In an alternate form of the invention, the dispenser 10 may be held by the base 22, in one hand, and the test tube 40 moved toward the dispenser, such that the dispenser causes flexing of the stopper or closure and the resulting reduction of volume within the interior of the test tube. Thus the stabilizing means 28, while enhancing accuracy and efficiency in dispensing the fluid, is not required to accomplish the dispensing of fluid onto the target surface.
In each form of the invention, the flexing of the closure 46 into the interior or chamber 48 of the test tube, reduces the volume therein from a first volume to a second volume, thereby increasing the pressure within that chamber. Such a pressure increase ultimately results in a pumping or dispensing of a corresponding small volume 56 (such as a drop of fluid) from the test tube. This process can be repeated as many times as necessary after the first drop is dispensed by releasing tube 40 from a downward force in order to allow air to enter chamber 48 through bore 14 before resuming further dispensing of fluid therefrom by reapplying a downward force onto the test tube as described above.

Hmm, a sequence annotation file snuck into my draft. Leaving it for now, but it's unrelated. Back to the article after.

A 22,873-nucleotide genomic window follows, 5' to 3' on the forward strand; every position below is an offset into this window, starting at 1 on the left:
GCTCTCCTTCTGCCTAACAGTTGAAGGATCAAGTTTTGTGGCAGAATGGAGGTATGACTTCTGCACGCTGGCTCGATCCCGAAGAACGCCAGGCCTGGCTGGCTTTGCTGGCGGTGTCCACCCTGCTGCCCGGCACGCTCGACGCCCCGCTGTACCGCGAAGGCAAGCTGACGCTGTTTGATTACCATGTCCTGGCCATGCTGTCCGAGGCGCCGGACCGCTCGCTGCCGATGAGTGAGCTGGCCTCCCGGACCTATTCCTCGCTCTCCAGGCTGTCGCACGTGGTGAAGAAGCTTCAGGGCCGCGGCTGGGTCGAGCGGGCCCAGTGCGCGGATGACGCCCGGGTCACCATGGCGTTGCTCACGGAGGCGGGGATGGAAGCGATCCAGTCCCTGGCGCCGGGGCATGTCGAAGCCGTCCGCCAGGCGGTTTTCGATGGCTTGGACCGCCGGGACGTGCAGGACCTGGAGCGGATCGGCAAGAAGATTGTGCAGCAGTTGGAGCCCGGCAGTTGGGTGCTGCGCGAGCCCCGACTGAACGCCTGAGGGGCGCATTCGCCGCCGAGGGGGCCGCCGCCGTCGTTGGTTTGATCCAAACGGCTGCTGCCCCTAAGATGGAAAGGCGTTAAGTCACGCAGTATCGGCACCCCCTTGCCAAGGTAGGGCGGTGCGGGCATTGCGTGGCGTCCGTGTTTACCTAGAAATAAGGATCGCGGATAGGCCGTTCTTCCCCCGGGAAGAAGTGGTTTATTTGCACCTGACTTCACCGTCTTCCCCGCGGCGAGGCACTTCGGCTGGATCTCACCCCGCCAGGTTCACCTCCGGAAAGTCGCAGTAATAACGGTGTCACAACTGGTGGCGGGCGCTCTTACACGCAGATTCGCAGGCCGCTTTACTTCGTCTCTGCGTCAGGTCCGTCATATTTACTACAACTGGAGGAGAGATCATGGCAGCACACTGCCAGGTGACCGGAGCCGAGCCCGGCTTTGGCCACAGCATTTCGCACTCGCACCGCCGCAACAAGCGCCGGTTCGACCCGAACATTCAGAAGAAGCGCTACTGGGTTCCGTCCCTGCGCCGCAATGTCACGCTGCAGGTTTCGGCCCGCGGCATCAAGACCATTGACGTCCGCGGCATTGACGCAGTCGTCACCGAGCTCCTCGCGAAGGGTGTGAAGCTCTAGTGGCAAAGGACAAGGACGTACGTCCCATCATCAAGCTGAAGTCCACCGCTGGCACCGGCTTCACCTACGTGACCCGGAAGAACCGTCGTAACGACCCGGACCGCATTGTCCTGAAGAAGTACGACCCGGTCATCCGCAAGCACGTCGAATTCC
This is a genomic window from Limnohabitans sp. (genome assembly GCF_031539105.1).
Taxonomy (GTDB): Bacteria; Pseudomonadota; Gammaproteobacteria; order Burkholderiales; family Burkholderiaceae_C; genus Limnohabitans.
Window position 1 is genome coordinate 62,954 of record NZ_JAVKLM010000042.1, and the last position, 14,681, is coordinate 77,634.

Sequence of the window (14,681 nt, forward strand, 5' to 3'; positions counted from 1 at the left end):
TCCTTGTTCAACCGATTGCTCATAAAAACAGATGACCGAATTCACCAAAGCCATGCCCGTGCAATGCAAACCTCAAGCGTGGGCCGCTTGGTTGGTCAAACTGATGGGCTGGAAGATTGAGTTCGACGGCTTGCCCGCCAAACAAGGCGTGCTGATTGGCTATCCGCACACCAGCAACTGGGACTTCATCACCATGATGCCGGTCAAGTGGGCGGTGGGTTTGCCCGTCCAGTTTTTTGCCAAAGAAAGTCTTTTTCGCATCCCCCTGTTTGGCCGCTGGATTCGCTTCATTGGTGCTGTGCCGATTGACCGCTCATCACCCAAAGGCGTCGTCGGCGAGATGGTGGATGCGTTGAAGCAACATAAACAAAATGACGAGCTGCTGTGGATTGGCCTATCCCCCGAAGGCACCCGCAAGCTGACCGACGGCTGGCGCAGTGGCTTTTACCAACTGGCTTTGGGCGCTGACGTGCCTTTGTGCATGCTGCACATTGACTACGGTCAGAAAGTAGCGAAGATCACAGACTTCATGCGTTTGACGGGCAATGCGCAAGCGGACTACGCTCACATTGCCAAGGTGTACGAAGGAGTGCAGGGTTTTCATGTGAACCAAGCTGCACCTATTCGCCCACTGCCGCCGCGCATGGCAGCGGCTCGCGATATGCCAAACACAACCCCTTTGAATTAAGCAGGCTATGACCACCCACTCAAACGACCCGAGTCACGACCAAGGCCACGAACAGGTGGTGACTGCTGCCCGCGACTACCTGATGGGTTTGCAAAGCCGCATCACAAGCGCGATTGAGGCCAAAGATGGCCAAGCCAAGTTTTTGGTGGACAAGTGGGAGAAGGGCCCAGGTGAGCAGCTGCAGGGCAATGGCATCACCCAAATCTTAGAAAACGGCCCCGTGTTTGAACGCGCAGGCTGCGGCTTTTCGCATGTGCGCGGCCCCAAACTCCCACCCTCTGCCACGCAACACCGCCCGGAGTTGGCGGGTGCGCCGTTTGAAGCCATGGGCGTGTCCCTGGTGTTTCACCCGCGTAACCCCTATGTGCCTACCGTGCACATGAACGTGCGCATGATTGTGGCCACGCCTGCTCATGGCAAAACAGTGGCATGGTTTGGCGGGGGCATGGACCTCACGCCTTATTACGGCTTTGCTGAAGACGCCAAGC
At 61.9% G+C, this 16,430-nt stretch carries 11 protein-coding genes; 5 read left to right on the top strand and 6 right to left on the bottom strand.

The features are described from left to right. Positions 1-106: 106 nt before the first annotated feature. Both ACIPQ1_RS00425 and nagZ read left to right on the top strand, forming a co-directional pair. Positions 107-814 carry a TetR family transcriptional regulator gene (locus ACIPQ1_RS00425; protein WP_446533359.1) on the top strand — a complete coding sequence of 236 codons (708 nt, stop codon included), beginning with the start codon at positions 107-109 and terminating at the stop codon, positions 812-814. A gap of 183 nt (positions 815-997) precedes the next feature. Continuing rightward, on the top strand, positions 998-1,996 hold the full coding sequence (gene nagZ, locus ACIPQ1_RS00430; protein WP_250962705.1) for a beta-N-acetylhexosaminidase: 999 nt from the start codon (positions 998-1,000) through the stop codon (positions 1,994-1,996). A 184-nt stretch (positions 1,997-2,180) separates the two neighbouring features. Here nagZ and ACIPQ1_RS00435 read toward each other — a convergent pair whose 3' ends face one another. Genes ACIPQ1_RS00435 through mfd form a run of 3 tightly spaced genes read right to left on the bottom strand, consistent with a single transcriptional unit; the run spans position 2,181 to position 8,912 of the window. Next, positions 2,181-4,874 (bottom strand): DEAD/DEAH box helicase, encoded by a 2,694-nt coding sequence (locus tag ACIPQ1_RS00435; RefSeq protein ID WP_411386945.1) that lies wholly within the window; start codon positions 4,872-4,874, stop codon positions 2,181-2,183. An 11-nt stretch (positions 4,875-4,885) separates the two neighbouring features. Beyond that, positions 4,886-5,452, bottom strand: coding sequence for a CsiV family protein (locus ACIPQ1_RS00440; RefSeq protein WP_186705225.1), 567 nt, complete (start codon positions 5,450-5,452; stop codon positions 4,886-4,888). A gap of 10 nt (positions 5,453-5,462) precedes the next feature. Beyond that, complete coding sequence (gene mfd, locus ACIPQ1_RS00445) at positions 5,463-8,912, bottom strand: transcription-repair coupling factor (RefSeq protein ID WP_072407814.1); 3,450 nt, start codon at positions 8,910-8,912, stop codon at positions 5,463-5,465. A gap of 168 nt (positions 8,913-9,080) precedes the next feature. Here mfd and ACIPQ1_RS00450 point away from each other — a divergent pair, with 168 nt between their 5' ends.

In a preferred embodiment the dispenser 10 may be formed of impact styrene.
The foregoing is a complete description of the apparatus and method of the present invention. Various changes may be made without departing from the spirit and scope of the present invention. The invention, therefore, should be limited only by the scope of the claims which follow.
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|U.S. Classification||222/1, 604/411, 222/209, 222/420, 222/82|
|International Classification||B01L99/00, G01N1/00|
|Cooperative Classification||B01L3/0293, B01L3/0272, B67B7/26, G01N35/1079|
|European Classification||B01L3/02H2, B67B7/26, G01N35/10P|
|Jan 5, 1996||AS||Assignment|
Owner name: HELENA LABORATORIES CORPORATION, TEXAS
Free format text: ASSIGNMENT OF ASSIGNORS INTEREST;ASSIGNOR:MAYES, RONALD A.;REEL/FRAME:007897/0130
Effective date: 19960102
|Jun 7, 2001||FPAY||Fee payment|
Year of fee payment: 4
|Jun 16, 2005||FPAY||Fee payment|
Year of fee payment: 8
|Apr 3, 2009||FPAY||Fee payment|
Year of fee payment: 12